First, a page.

Commentary: Fathers and son
link U.S. Air Force Graphic: Airman 1st Class Chip Slack
27th Special Operations Wing Public Affairs
Once a year, in the month of June, the role of fatherhood is honored, celebrated, or at least acknowledged. People, both young and old, reflect upon the leading, or perhaps missing, man in their lives. This Father's Day, I've chosen to observe how incredibly lucky I am on a holiday that normally, to be honest, causes great heartache. This year, I will be honoring the lives of my Father, my Dad and my soon-to-be Father-in-Law.
My childhood was filled with unaccompanied flights to spend summers away from my friends and immediate family just to please the divorce court. As a child, I wanted nothing more than to avoid the plane that took me to spend forced summers with my father, a hard drinker who sometimes stayed that way for days on end. My father was a man of immense means. He succeeded far beyond anyone's expectations and his enviable work ethic and prowess in the corporate world led to a rather lavish lifestyle. But as the years passed, his dependency on alcohol turned a once shrewd businessman into the epitome of regret. It took me until my early twenties to see my father for who he truly was: a man with the weight of the world on his shoulders that was trying desperately to provide for his loved ones while not accepting, nor properly dealing with, failure.
Shortly after my parents divorced, a new father figure emerged in my life. He was, and to this day still is, everything that my father had not been. Level-headed, kind, loyal, but most importantly, a "dad" and true father figure. I can still remember being a shy and embarrassed 10 year old, asking if it was ok to call him "dad." Since our very first meeting, my dad has pushed me and encouraged me to be the best man I can be. He filled a void that, for many years, I never knew I had. He is selfless and brilliant, and everything I could hope to be.
I am not his blood. I am not his legal obligation. He had no reason to be any sort of familial figure to me besides my mother's husband. But he made a choice to raise me as his own, and he has dutifully stuck by that choice for nearly 15 years.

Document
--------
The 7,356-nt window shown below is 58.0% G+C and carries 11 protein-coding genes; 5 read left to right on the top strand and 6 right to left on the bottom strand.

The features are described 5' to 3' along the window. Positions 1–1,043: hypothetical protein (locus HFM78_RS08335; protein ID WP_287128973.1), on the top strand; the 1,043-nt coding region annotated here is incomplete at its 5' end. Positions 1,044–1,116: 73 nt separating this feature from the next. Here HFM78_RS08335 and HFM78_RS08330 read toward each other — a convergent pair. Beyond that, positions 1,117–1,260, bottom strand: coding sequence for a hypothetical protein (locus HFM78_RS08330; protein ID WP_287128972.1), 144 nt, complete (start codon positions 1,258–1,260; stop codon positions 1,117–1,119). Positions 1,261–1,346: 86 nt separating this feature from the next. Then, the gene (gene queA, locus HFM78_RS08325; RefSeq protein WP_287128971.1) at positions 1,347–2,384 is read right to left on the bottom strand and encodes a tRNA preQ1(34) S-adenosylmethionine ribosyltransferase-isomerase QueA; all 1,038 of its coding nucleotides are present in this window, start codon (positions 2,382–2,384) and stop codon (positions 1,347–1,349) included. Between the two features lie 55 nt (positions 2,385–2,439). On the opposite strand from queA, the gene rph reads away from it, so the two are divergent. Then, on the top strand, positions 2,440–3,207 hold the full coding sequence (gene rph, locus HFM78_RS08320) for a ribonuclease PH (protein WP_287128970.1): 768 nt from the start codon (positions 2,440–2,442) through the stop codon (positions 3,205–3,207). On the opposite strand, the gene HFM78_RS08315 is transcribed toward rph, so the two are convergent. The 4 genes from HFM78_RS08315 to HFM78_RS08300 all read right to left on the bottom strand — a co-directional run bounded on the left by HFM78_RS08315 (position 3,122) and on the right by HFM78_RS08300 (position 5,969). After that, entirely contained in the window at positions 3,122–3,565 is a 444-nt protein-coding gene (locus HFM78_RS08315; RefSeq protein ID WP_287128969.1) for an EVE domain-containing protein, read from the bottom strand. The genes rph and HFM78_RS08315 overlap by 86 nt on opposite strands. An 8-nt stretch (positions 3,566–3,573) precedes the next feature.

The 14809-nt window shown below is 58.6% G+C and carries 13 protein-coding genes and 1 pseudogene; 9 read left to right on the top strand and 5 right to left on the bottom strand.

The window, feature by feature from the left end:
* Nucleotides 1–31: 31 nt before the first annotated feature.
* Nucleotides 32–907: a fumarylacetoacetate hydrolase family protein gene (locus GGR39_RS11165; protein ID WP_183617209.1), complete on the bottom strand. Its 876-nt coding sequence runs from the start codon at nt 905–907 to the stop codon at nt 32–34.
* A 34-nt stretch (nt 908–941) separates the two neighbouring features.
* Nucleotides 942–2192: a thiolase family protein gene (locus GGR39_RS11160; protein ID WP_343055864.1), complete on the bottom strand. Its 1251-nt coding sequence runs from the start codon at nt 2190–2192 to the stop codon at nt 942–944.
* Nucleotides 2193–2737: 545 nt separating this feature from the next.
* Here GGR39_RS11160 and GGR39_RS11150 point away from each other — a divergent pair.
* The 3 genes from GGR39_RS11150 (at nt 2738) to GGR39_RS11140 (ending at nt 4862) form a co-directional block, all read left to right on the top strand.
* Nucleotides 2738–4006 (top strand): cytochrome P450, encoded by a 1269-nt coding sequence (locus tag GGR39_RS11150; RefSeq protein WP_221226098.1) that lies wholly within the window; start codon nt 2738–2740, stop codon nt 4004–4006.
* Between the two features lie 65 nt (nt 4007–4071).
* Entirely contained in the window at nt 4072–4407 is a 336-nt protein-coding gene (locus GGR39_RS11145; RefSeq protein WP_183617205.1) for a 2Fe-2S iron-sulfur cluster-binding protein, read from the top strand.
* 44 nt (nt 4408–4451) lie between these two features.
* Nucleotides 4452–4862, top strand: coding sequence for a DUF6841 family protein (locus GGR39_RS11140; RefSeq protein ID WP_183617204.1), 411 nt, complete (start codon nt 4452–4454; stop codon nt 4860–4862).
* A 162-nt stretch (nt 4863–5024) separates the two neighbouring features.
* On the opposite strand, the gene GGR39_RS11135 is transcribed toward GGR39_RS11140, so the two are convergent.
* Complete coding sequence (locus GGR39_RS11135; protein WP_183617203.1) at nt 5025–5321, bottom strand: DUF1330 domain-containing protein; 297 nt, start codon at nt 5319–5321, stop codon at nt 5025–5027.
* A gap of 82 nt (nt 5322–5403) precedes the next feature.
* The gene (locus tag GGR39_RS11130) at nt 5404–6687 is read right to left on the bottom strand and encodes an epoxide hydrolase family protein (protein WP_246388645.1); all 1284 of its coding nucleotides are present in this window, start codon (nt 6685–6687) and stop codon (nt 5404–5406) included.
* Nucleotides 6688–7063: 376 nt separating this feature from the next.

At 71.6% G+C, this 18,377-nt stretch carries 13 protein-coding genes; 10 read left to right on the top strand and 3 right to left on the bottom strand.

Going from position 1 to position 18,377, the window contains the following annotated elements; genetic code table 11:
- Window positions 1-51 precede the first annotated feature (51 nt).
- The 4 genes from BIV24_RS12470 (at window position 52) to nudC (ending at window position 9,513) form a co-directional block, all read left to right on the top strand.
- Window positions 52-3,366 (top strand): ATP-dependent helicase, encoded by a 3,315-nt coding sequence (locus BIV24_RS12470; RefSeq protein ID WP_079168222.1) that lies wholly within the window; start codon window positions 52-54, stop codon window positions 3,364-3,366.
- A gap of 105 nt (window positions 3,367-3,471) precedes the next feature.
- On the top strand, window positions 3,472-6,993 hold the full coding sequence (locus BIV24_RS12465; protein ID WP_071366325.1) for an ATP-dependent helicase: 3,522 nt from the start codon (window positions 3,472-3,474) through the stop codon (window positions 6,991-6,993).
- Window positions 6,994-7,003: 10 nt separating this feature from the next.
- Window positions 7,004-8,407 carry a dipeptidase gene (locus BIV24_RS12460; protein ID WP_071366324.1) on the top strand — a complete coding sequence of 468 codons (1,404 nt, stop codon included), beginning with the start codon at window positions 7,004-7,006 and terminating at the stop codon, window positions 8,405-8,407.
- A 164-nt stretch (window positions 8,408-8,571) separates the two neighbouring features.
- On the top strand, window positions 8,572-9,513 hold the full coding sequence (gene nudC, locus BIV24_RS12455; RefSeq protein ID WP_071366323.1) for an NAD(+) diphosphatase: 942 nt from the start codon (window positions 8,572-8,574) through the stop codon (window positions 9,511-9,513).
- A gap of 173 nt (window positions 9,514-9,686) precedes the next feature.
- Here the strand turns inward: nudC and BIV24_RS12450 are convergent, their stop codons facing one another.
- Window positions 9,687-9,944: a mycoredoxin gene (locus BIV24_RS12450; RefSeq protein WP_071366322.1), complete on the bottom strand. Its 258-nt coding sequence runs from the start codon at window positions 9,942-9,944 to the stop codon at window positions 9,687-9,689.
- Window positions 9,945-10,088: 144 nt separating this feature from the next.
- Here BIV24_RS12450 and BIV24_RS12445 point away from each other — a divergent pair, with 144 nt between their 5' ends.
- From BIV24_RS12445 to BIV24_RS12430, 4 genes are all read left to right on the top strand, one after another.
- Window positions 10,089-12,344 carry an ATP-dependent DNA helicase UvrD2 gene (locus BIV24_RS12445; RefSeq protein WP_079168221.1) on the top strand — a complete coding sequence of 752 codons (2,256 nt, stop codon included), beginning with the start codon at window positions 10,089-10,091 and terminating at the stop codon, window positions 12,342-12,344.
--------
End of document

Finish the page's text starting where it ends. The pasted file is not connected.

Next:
There comes a time in many young adults' lives to settle down and find the one person you want to spend the rest of your life with. With that choice comes the frightening yet blessed addition known as "in-laws." Some people may not share this same sentiment, but I can honestly say that I've hit the jackpot with mine. My future Father-in-Law has provided a new element and variation to how I've come to view fatherhood. Through giving me his blessing to marry his daughter, he has given me the greatest gift I could have ever asked for. He has been welcoming, supportive and hysterically comical during the transition of joining our families.
It was three years ago when my eyes were opened to how incredibly lucky I was. My father had just passed away from his long battle with alcoholism, and while I was left defeated and lost, my dad and future Father-in-Law were the ones who helped me put back the pieces of my life. They were a constant reminder that losing my biological father didn't leave me fatherless. Over the years, I had been fortunate enough to have two great men willingly step into my life to help mold me into who I am today, and for that I am incredibly and eternally grateful.
As I progress in the military and my wedding day quickly approaches, I cannot help but be saddened by how much my father has missed. Considering my decision to join the United States Air Force, the challenges that accompanied Basic Military Training, technical training, receiving my first duty assignment and proposing to my fiancé, my father's presence was absent during major milestones in my life.
Though he will greatly be missed throughout the remainder of my life, I am honored that I have two wonderful role models stepping in his place. My Dad, who also happens to be my best man, and my future Father-in-Law, are both playing major roles on my wedding day and I couldn't be happier.
So this Father's Day, I am choosing to honor the lives of three inspiring men; three separate meanings to the word "father," who have, knowingly or unknowingly, altered my life forever. I hope you also find the time to honor the father-figures in your own lives.